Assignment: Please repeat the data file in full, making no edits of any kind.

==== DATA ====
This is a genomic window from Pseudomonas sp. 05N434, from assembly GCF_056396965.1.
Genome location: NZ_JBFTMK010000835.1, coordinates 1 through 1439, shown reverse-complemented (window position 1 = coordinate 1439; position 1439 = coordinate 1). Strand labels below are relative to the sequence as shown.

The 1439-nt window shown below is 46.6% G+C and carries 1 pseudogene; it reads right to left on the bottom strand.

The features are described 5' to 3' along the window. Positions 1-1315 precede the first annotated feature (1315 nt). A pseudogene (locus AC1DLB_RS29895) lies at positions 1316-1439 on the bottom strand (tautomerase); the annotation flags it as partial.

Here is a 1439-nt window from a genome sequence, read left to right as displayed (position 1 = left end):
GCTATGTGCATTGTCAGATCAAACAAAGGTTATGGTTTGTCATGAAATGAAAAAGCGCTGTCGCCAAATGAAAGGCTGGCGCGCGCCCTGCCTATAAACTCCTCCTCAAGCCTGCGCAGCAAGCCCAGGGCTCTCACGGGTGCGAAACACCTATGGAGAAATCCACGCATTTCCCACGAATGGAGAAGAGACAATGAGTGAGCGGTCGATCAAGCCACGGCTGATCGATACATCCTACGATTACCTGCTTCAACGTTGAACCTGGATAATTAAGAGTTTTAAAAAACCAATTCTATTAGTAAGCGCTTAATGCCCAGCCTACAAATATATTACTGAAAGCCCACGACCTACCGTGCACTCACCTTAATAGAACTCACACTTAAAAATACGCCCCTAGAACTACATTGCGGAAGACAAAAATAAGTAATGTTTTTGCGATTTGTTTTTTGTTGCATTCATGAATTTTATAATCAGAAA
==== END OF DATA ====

This is a genomic window from Pseudomonas sp. 05N434, from assembly GCF_056396965.1.
Genome location: NZ_JBFTMK010000835.1, coordinates 1 through 1439, shown reverse-complemented (window position 1 = coordinate 1439; position 1439 = coordinate 1). Strand labels below are relative to the sequence as shown.

The 1439-nt window shown below is 46.6% G+C and carries 1 pseudogene; it reads right to left on the bottom strand.

The features are described 5' to 3' along the window. Positions 1-1315 precede the first annotated feature (1315 nt). A pseudogene (locus AC1DLB_RS29895) lies at positions 1316-1439 on the bottom strand (tautomerase); the annotation flags it as partial.

Here is a 1439-nt window from a genome sequence, read left to right as displayed (position 1 = left end):
GCTATGTGCATTGTCAGATCAAACAAAGGTTATGGTTTGTCATGAAATGAAAAAGCGCTGTCGCCAAATGAAAGGCTGGCGCGCGCCCTGCCTATAAACTCCTCCTCAAGCCTGCGCAGCAAGCCCAGGGCTCTCACGGGTGCGAAACACCTATGGAGAAATCCACGCATTTCCCACGAATGGAGAAGAGACAATGAGTGAGCGGTCGATCAAGCCACGGCTGATCGATACATCCTACGATTACCTGCTTCAACGTTGAACCTGGATAATTAAGAGTTTTAAAAAACCAATTCTATTAGTAAGCGCTTAATGCCCAGCCTACAAATATATTACTGAAAGCCCACGACCTACCGTGCACTCACCTTAATAGAACTCACACTTAAAAATACGCCCCTAGAACTACATTGCGGAAGACAAAAATAAGTAATGTTTTTGCGATTTGTTTTTTGTTGCATTCATGAATTTTATAATCAGAAA